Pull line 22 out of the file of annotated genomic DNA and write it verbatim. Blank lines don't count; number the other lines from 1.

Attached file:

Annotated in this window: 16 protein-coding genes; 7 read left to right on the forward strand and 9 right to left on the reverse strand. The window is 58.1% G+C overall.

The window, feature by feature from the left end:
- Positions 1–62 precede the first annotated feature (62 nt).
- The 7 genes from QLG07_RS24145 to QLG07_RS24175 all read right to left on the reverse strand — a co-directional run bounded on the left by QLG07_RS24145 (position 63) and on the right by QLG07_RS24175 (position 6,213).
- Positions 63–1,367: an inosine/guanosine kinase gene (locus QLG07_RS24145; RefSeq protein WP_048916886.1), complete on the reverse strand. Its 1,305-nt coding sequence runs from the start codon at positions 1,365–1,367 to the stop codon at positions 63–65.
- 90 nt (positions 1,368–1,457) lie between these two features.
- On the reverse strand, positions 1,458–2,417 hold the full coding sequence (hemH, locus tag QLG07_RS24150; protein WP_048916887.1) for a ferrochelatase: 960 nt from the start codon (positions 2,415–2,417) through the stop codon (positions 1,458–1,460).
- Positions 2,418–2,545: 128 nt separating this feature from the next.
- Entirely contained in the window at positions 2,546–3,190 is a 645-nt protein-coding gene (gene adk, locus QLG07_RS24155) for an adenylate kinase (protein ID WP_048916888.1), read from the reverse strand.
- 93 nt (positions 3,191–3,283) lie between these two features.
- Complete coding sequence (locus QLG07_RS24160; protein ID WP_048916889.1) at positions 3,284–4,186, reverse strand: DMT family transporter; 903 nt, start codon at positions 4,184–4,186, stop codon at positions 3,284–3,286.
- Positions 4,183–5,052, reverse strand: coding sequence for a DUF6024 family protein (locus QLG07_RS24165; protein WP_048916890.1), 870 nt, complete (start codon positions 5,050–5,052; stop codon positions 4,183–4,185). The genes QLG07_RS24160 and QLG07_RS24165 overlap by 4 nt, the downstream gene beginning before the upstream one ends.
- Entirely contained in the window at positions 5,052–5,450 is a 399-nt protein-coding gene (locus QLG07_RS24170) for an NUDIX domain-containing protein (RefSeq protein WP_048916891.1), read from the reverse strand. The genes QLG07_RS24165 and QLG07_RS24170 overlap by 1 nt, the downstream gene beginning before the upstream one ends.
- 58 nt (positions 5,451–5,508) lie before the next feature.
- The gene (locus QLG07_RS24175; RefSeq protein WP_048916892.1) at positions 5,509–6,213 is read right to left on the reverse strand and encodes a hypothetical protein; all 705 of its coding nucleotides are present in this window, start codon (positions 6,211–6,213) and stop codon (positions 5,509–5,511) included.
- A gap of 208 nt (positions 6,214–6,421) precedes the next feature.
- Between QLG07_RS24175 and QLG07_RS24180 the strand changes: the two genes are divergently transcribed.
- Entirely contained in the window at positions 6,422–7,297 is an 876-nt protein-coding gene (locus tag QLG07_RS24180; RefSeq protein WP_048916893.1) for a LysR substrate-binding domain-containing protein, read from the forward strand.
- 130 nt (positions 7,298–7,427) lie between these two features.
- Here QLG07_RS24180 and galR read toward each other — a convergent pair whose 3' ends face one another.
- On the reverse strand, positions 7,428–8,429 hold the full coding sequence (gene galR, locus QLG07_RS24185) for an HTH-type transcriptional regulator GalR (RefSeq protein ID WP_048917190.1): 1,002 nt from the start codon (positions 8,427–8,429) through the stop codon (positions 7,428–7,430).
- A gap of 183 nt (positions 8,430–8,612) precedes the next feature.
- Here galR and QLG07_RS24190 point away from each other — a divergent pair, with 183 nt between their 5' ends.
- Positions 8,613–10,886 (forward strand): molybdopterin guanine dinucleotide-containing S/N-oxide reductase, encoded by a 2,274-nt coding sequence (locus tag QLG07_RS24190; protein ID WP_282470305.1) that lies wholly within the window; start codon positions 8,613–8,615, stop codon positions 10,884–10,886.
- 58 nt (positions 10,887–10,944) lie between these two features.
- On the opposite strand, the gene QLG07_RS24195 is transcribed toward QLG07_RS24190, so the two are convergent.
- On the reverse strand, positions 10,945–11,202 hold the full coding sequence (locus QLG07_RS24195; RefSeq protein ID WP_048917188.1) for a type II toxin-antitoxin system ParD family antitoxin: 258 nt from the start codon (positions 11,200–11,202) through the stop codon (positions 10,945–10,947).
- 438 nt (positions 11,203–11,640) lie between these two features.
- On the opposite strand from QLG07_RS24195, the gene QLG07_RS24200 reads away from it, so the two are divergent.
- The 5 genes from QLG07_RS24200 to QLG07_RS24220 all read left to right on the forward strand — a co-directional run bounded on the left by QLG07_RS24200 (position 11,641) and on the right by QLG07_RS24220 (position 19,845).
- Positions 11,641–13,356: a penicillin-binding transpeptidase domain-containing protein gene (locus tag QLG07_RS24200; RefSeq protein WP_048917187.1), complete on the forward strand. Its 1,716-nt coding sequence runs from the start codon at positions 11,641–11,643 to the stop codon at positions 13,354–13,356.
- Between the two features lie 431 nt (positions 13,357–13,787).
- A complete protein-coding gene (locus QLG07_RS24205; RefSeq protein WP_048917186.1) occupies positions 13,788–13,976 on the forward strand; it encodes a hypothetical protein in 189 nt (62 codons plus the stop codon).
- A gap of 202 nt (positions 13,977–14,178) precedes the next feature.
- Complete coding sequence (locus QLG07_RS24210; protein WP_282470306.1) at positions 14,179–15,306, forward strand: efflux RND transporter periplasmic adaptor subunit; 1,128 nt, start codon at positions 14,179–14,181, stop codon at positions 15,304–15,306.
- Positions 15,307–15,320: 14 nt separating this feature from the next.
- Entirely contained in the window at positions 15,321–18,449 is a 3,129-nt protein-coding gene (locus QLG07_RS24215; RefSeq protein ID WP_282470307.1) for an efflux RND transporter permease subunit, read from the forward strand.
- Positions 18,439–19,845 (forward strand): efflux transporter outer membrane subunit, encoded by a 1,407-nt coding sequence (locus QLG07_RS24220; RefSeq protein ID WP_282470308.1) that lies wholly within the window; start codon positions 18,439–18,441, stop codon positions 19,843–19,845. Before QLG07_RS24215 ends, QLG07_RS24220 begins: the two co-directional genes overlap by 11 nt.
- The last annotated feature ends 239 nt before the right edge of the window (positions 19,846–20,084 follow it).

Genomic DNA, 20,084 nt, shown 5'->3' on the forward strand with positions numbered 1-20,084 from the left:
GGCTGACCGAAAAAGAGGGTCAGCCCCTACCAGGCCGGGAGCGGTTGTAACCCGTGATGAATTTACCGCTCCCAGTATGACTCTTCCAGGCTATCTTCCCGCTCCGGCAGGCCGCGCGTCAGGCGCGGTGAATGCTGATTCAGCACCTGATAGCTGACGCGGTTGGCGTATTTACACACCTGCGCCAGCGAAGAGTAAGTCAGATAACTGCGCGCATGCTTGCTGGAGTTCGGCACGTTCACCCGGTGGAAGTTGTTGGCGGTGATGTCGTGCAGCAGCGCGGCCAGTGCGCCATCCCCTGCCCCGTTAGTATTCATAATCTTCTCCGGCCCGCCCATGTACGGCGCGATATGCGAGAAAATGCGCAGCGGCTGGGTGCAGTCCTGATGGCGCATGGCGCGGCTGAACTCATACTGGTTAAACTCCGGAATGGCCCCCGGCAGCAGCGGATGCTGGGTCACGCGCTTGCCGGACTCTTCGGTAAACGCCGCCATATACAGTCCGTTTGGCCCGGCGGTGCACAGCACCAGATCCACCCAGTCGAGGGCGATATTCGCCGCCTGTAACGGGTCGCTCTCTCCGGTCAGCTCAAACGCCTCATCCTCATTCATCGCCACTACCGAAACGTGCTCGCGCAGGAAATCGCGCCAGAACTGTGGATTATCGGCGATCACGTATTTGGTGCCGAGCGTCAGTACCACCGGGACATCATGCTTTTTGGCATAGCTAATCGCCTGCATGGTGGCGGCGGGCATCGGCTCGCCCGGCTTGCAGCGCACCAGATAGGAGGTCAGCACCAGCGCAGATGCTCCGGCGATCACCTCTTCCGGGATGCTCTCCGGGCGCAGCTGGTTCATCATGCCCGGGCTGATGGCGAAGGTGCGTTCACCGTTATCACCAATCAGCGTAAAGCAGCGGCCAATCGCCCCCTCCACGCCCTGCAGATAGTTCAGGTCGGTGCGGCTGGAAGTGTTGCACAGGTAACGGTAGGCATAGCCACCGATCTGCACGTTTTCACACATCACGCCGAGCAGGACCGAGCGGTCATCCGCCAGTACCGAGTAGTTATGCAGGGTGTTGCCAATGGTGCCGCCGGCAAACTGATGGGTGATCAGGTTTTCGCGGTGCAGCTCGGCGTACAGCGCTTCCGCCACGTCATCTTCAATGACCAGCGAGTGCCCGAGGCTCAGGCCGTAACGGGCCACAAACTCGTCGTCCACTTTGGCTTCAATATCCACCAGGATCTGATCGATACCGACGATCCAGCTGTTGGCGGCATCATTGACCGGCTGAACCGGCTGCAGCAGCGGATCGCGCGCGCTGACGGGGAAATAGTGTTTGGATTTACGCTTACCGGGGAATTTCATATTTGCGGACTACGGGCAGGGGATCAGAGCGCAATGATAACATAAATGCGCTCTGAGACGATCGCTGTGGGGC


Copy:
- A gap of 183 nt (positions 8,430–8,612) precedes the next feature.